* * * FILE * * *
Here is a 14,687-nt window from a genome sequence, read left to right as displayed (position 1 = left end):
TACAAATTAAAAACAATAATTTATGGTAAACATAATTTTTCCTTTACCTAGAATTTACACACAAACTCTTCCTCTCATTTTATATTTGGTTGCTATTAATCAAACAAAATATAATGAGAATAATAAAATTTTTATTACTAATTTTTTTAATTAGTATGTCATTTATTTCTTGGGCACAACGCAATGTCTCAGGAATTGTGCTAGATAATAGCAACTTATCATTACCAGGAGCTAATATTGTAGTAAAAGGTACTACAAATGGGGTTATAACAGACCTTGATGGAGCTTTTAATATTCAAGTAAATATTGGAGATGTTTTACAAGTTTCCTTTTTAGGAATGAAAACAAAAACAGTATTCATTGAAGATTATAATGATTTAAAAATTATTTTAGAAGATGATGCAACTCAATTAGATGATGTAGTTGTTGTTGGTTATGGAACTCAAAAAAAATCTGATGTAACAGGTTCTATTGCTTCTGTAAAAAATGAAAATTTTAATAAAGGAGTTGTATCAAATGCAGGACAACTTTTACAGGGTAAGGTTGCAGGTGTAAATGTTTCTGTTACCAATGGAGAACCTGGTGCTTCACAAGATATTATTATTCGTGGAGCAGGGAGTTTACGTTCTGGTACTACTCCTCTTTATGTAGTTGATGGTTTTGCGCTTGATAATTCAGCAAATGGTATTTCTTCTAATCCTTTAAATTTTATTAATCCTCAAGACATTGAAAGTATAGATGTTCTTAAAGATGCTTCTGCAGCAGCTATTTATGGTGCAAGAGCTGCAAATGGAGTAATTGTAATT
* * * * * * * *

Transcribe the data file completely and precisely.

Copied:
Here is a 14,687-nt window from a genome sequence, read left to right as displayed (position 1 = left end):
TACAAATTAAAAACAATAATTTATGGTAAACATAATTTTTCCTTTACCTAGAATTTACACACAAACTCTTCCTCTCATTTTATATTTGGTTGCTATTAATCAAACAAAATATAATGAGAATAATAAAATTTTTATTACTAATTTTTTTAATTAGTATGTCATTTATTTCTTGGGCACAACGCAATGTCTCAGGAATTGTGCTAGATAATAGCAACTTATCATTACCAGGAGCTAATATTGTAGTAAAAGGTACTACAAATGGGGTTATAACAGACCTTGATGGAGCTTTTAATATTCAAGTAAATATTGGAGATGTTTTACAAGTTTCCTTTTTAGGAATGAAAACAAAAACAGTATTCATTGAAGATTATAATGATTTAAAAATTATTTTAGAAGATGATGCAACTCAATTAGATGATGTAGTTGTTGTTGGTTATGGAACTCAAAAAAAATCTGATGTAACAGGTTCTATTGCTTCTGTAAAAAATGAAAATTTTAATAAAGGAGTTGTATCAAATGCAGGACAACTTTTACAGGGTAAGGTTGCAGGTGTAAATGTTTCTGTTACCAATGGAGAACCTGGTGCTTCACAAGATATTATTATTCGTGGAGCAGGGAGTTTACGTTCTGGTACTACTCCTCTTTATGTAGTTGATGGTTTTGCGCTTGATAATTCAGCAAATGGTATTTCTTCTAATCCTTTAAATTTTATTAATCCTCAAGACATTGAAAGTATAGATGTTCTTAAAGATGCTTCTGCAGCAGCTATTTATGGTGCAAGAGCTGCAAATGGAGTAATTGTAATT